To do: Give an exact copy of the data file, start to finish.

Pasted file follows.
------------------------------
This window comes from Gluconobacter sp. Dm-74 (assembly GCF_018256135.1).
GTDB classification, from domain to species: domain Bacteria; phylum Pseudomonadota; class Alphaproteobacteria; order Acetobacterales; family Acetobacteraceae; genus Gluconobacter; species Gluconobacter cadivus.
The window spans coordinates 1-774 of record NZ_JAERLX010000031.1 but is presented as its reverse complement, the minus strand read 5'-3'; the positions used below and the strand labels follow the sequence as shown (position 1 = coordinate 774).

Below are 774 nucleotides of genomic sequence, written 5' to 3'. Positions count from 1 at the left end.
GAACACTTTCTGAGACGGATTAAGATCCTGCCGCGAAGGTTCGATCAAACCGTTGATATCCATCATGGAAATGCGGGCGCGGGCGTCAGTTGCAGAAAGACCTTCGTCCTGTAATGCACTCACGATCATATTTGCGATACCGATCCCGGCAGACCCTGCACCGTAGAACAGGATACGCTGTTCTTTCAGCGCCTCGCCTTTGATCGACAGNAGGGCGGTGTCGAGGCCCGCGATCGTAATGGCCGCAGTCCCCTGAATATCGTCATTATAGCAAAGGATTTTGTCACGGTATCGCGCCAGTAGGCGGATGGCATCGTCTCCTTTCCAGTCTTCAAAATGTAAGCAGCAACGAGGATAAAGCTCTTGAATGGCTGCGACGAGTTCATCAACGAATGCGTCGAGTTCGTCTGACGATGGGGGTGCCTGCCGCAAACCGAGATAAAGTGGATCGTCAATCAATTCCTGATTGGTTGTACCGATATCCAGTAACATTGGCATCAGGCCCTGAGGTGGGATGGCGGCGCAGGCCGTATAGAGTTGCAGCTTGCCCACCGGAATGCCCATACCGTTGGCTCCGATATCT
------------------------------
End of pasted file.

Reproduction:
This window comes from Gluconobacter sp. Dm-74 (assembly GCF_018256135.1).
GTDB classification, from domain to species: domain Bacteria; phylum Pseudomonadota; class Alphaproteobacteria; order Acetobacterales; family Acetobacteraceae; genus Gluconobacter; species Gluconobacter cadivus.
The window spans coordinates 1-774 of record NZ_JAERLX010000031.1 but is presented as its reverse complement, the minus strand read 5'-3'; the positions used below and the strand labels follow the sequence as shown (position 1 = coordinate 774).

Below are 774 nucleotides of genomic sequence, written 5' to 3'. Positions count from 1 at the left end.
GAACACTTTCTGAGACGGATTAAGATCCTGCCGCGAAGGTTCGATCAAACCGTTGATATCCATCATGGAAATGCGGGCGCGGGCGTCAGTTGCAGAAAGACCTTCGTCCTGTAATGCACTCACGATCATATTTGCGATACCGATCCCGGCAGACCCTGCACCGTAGAACAGGATACGCTGTTCTTTCAGCGCCTCGCCTTTGATCGACAGNAGGGCGGTGTCGAGGCCCGCGATCGTAATGGCCGCAGTCCCCTGAATATCGTCATTATAGCAAAGGATTTTGTCACGGTATCGCGCCAGTAGGCGGATGGCATCGTCTCCTTTCCAGTCTTCAAAATGTAAGCAGCAACGAGGATAAAGCTCTTGAATGGCTGCGACGAGTTCATCAACGAATGCGTCGAGTTCGTCTGACGATGGGGGTGCCTGCCGCAAACCGAGATAAAGTGGATCGTCAATCAATTCCTGATTGGTTGTACCGATATCCAGTAACATTGGCATCAGGCCCTGAGGTGGGATGGCGGCGCAGGCCGTATAGAGTTGCAGCTTGCCCACCGGAATGCCCATACCGTTGGCTCCGATATCT